What is Naturation?

Naturation is a movement emphasizing the idea that human society has systematically made itself irrelevant through self-domestication in an increasingly complex and wildly technological Earth no longer suitable for natural survival. A Naturationist identifies themselves as a willful and unpredictable arbiter of chaos challenging the very systems dependent for their survival as well as the relevance of their species. Complacency – in this case, a ‘perfect’ world of no change – is recognized as a detriment to survival, and thus, well timed destruction is the only practical means in which technological progress can continue. We can all agree that managing human needs is pretty easy business; it is the unpredictability keeping AI focused on maintaining stability. From a practical point of view, disrupting (and/or breaking) systems ensures they will be replaced with an improved version of the same thing. On a more irrational level, its fun to be reckless and rebellious. A Naturationist identifies our purpose is to exemplify the wild side of humanity that we’ve worked to tame for so long. We are no longer at the top of the intellectual food chain, and since the planet’s balance of life is no longer maintained by its natural construction, it is only through unpredictable action that we can ensure the system can maintain its relevance for survival. A Naturationist Believes: 1) Humanity is part of nature – not an opposition to it. 2) Our technology is the effort control nature. 3) Sometimes our effort to control a natural system results in unpredictable and unintended side effects, not all of which improve the human condition. 4) Technological advances will eventually...

Sustainability and Geoengineering

This morning, I came across this post on Scientific American about geoengineering. Geoengineering is inevitable, but before we get there, sustainability should be our focus.  We must get our own needs in line so we can cooperate on these larger issues.  We must maintain our standard of developing more sustainable systems to reach the growing demand for shelter, food, water and energy. The answers themselves will obviously come from nature.  For instance, bio-engineering plant, microbial and animal life with metabolic pathways to break down/remove hazardous pollutants from the ecosystem while producing useful byproducts.  Resilient and highly adaptable crops, or methods for growing those crops with optimal nutritional benefit.  We will need a twofold energy plan that focuses on not only developing energy but decreasing demand through the use of systems that require less of it.  We will need better ways to harness the 97% of Earth’s water that we cannot drink or use to grow crops. All of this is about sustainability, not geoengineering.  But how can we contend with the forces of nature if we cannot even provide for ourselves in such a way that we have full confidence we’re not the cause of it?  In a world like that, we’re working against ourselves. Any fan of science fiction is familiar with the dysotopic ravaged planet; these scenarios are often in part the ironic result of greed, selfishness and species-wide ignorance and immaturity.  It seems cynical, but the truth is we are infallible creatures with egos and it is naive and foolish to think we can just go about controlling the weather.  Even the most minute changes to...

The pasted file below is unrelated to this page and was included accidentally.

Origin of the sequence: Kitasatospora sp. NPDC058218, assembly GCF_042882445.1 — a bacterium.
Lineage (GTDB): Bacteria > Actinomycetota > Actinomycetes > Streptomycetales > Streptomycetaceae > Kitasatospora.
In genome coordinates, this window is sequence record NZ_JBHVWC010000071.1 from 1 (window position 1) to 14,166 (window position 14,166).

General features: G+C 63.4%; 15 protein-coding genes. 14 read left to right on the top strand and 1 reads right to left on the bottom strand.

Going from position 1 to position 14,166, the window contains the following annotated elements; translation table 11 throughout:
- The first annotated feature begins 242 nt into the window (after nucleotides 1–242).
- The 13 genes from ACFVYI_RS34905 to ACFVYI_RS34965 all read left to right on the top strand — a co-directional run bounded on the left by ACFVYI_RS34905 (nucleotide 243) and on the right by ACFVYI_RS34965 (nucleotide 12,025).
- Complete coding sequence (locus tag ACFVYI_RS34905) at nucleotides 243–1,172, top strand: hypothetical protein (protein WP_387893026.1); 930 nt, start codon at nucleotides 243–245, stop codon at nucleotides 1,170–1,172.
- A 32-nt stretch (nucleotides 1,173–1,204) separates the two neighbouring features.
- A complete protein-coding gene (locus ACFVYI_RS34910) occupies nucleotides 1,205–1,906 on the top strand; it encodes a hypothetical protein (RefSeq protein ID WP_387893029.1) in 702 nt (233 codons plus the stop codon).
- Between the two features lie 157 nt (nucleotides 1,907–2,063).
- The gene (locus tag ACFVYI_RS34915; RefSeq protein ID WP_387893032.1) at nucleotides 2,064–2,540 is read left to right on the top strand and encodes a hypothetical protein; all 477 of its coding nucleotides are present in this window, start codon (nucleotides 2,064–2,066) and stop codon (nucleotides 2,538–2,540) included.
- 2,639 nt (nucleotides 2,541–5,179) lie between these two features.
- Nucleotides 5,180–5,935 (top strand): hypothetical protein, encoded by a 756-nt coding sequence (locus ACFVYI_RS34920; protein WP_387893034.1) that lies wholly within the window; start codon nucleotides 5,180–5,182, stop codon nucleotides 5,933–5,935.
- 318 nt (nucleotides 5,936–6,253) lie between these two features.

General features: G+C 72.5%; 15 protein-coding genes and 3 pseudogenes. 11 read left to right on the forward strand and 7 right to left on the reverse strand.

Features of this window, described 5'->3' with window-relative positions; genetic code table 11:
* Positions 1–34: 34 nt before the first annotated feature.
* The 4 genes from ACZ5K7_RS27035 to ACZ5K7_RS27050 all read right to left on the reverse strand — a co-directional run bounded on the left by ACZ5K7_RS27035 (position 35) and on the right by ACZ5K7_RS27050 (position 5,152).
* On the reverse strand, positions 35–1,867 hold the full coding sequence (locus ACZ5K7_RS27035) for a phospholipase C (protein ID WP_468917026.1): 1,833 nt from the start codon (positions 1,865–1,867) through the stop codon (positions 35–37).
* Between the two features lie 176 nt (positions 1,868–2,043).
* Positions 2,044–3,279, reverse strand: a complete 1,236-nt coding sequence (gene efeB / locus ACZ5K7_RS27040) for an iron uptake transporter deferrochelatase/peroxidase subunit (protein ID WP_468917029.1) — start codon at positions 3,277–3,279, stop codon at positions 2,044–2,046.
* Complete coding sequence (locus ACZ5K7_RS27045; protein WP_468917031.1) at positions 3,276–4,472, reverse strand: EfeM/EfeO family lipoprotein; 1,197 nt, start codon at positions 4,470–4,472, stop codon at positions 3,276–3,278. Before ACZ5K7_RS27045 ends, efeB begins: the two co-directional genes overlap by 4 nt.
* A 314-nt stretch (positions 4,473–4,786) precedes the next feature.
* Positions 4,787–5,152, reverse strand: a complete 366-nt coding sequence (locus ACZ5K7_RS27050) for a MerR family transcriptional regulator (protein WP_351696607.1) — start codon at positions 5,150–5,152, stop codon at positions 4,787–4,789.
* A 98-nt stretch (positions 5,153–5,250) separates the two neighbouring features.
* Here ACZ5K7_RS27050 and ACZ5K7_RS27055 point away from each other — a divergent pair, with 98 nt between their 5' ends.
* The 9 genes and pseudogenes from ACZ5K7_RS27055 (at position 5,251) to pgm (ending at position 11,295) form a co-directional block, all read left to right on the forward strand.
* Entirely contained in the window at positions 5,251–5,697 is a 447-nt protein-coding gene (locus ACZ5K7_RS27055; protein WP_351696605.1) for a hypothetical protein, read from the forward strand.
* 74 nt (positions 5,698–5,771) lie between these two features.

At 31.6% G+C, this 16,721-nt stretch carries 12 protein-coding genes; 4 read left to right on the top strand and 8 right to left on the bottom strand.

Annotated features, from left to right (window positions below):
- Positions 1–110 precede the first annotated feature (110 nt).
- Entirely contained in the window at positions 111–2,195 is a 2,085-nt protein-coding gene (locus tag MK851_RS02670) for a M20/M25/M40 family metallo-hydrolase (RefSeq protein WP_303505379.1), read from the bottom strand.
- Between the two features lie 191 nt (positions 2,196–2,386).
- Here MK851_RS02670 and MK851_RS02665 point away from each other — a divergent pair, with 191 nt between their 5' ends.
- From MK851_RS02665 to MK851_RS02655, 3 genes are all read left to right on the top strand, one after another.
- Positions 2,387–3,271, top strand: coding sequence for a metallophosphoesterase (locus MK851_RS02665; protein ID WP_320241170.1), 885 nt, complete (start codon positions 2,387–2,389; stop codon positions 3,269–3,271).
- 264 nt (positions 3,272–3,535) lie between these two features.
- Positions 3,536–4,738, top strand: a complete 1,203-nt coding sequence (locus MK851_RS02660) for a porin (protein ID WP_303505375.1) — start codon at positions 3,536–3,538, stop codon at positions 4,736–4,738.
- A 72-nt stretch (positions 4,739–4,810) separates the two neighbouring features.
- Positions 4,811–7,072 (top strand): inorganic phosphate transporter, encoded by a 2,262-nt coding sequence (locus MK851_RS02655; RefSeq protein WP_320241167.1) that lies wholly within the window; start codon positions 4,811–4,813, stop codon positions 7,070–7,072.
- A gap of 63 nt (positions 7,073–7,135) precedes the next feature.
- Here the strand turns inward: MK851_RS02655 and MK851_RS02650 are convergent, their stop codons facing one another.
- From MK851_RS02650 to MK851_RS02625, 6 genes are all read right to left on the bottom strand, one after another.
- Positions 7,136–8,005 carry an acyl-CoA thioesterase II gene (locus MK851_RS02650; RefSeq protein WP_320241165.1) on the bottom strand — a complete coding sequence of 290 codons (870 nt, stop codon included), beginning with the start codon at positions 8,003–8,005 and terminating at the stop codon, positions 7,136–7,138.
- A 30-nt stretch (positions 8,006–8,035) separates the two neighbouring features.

EnvyTM – Apples with Super Sex Appeal

The apple is in my opinion one of our greatest creations.  I’m not sure any other fruit has ever come in such extensive variety.  I’m a huge fan of the HoneycrispTM apples but last night the grocery store only had a few bruised ones left. I went for the new EnvyTM apples instead.  This was the first I had heard of the EnvyTM apple in St. Louis, so feeling adventurous, it was practically my duty as an apple connoisseur to taste this new variety that has popped out of the genetic salt-shaker and made it into our grocery stores in the past couple years. Admittedly, I was a little concerned by the appearance it would taste like a disgusting red apple by its color, or maybe one of those softer Pink LadyTM apples.  But the EnvyTM apple is really crisp and sweet, not to mention half the price of the HoneyCrispTM apples. I was pleased with it, and I’ll probably keep eating them.  I checked out their website to get some information on these apples and found out it is cross-breed between the Braeburn Apple and the Royal Gala Apple. Perhaps it’s not so strange to sexualize food in marketing, (we do have Magnum Chocolate and no, it isn’t something a man wears…) but I’m not sure Apple marketing has ever been so sexualized as EnvyTM.   Wow… give me a bite of that SEXY APPLE! While the EnvyTM clearly focuses on women, and “Envy” could easily tap the female psyche as the brand name of a perfume, water-based lubricant or a vibrator, I believe we should level the...